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Heading back North

Aggiornamento: 13 nov

Vernadsky Research Station, Galindez Island

This morning I woke up with the question of what to do with the beam in the port side hull.

It is only one plank out of the 20 sitting in each hull and with these temperatures and humidity, working with resin will not be easy. But with the Drake to be redone and the stretch from the Falklands to Buenos Aires, I think I need all the rigidity of the structure. So I decided to call my frind Giorgio Magrini and give me some advice.


Giorgio is one of the most famous yacht designer of Italy having designed and buil all type of yachts including America Cup Class boat and many maxi's.

"Hi Giorgio, I'm Giamba"

"Hi Giamba, where are you?"

"I'm at the South Pole and I almost sank Angelique II!"

Giorgio obviously advises me to repair the structure, even if in a rough way. He suggests to heat the part of the hull as much as possible, and to test the resin to check the percentage of catalyst to use.

I remembered that Ukrainian told me theu frequently use resin and fiber to repair their inflatable boats, because it's really easy to get stuck in these area ....

So I called the base via VHF radio and announcing my visit at the base. Anton was waiting for me, a great young engineer responsible of the maintenance. Wwhen Anton arrived to weighed about 20 kilos less.

Here he decided to become a bodybuilder and, the magic of Antarctic science, today he weighs 20 kilos more of pure muscle mass. But he also adjusted his look to the new fisic du rol.

Long beard, hair shaved to zero except for a long tuft that held in the middle of the forehead, like the old Ten Ten. Anton told me to use for their repairs a resin with 30% catalyst that would set within 24h.

I asked if they could give me some of this miraculous resin and obviously not only have they satisfied me, but they offered to come and help me on the boat to do the job. Back to the boat I started to prepare the surface, grinding the delaminated layers so that the new lamination would grip on a steady surface.

This is "sh....* work because grinding generates dust splashed all over. So emptied the cabin of everything, with we completely covered the area with nylon in order to contain as much as possible the dust.

15 minutes of immersion in the fiber and resin dust and the fear has passed.


Following Giorgio's suggestion, before proceeding with the beam repair, I performed a test with the resin applying 30% of catalyst. component and as promised by Anton after about 30 minutes the resin set.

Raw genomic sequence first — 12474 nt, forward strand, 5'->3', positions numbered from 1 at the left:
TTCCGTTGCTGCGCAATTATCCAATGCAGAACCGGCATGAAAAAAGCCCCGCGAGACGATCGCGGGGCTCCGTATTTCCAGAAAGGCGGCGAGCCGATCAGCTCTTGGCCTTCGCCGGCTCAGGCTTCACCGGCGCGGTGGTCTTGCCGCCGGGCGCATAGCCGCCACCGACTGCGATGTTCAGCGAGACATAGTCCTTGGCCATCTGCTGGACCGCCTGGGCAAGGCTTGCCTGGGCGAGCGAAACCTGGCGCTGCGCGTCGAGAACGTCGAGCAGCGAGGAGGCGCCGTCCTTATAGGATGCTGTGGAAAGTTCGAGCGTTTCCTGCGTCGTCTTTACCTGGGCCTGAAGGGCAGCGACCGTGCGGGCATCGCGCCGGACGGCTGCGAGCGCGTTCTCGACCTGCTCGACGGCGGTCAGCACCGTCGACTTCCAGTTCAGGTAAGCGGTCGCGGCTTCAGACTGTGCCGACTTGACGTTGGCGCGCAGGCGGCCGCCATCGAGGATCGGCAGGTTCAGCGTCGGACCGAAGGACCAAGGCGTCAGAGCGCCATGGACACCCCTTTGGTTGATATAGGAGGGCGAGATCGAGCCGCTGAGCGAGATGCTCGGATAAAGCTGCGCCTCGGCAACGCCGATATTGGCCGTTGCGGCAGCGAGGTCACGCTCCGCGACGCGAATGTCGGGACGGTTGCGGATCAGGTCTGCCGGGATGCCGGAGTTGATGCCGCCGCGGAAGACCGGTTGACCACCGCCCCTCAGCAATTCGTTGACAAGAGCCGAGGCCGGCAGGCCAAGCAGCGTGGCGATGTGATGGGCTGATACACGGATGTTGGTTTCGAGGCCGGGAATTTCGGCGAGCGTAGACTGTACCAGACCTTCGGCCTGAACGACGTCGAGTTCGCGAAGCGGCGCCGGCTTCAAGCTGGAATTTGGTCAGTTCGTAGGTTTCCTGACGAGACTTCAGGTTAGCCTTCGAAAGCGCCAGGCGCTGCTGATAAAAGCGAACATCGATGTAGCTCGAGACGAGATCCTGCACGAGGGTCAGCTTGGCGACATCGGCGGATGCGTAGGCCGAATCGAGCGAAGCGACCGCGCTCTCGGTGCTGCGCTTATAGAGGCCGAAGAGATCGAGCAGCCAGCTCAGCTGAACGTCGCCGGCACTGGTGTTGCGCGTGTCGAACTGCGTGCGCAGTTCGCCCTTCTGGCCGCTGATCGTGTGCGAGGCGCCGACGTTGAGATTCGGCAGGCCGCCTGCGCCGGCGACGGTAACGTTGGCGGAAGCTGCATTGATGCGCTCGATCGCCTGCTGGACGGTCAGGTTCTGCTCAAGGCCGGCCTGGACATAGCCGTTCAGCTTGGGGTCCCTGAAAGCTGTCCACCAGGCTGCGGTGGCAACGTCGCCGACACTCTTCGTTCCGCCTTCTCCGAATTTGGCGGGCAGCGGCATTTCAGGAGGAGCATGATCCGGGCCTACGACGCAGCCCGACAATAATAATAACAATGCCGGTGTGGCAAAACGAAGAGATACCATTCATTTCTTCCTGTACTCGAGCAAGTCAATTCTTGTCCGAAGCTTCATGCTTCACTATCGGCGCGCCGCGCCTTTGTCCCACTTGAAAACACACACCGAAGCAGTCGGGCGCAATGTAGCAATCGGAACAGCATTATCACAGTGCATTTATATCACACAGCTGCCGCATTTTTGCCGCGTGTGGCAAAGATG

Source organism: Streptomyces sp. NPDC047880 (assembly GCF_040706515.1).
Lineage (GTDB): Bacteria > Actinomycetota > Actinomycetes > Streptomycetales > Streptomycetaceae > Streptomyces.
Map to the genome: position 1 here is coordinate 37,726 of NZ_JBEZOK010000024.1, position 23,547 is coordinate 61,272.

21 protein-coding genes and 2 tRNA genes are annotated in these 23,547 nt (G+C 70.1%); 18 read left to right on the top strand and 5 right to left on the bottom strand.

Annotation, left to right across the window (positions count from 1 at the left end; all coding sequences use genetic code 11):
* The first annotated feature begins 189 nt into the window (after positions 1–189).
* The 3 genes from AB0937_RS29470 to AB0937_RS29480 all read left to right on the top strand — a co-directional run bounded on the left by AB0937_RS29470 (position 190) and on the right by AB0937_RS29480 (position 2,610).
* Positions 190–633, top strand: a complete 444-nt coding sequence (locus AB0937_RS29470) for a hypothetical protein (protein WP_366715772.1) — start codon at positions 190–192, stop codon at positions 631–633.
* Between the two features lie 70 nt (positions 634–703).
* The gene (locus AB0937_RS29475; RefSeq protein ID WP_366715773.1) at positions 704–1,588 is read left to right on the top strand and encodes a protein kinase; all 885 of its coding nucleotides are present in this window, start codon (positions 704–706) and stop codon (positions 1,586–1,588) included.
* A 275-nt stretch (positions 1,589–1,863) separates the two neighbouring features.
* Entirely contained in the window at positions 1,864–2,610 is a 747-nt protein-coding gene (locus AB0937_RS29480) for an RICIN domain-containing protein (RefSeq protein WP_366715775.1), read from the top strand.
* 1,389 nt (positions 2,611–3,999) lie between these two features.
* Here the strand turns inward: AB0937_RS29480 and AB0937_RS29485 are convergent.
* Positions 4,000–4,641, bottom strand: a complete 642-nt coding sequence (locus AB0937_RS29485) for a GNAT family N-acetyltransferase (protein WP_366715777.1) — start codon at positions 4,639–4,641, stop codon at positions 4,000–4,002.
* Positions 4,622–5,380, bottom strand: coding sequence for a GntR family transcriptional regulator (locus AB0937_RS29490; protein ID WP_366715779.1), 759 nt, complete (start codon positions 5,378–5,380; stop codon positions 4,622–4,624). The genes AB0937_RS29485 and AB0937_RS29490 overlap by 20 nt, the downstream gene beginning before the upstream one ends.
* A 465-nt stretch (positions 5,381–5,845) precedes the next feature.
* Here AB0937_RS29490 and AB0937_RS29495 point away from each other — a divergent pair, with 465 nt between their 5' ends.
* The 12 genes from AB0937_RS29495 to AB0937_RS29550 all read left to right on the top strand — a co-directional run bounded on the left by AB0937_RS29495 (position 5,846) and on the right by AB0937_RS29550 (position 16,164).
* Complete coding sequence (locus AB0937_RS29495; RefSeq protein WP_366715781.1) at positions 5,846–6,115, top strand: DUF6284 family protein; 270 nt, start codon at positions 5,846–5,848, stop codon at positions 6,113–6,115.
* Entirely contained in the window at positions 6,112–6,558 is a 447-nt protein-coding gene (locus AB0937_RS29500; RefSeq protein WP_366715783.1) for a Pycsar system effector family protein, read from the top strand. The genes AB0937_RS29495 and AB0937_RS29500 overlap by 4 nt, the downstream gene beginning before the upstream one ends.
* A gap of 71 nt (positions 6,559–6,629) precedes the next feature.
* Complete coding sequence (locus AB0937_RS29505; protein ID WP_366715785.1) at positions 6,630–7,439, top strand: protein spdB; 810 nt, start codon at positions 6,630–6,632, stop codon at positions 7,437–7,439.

I tried to warm up the area with an hairdryer and inve with a the temperature in the cabin at 31 degrees celsius, the hull was still damn cold. But trusting the experience of Anton I began to stratify, applying the first layer of mat. Once applied the resin and the fiberglass we had just to wait and see.

Meanwhile Anton told that the Commander invited us again for a farewell party. The entire Ukranian team will spend another 5 weeks at the base and then a new team will come.

At 21:00h we were in their cozy pub drinking cocktails worth the best bar in Milan.

Alcoholics, wine, finger food, salmon canapés, fruit, sweets, music, everything. The crews of other two boats arrived during the day were invited to the party as well. Pod Orange, a French boat that has been chartering here for many years and Alde Tasmanian, a schooner with an Australian flag, recently in these seas but owned by a skipper who has 140 cruises in Antarctica on his log!

This boat was bought in the Netherlands and after having crossed the Northwest Passage last summer, sailed down here to start its charter business. His previous boat, the Australis, which we met in November in the Beagle Channel, is now entrusted to his son and continues to charter here in Antarctica. On average 3 or 4 cruises a year, for a turnover of around 120,000 US $ per cruise. Not bad!

Pod Orange's crew, casts a video on the huge screen of the base. The protagonists are two girls of the crew who tell their work year from their point of view, making shuttles between the South Pole and Ushuaia.

Extremely fun.

Tomorrow weather forecasts announce 3 days of little wind, what we need to get a relaxed back at sea, after the last thrilling days. We hug our new friends, I do not know if we'll ever see them again, but we certainly thinking of them every time we will be talking about our year at the end of the world.

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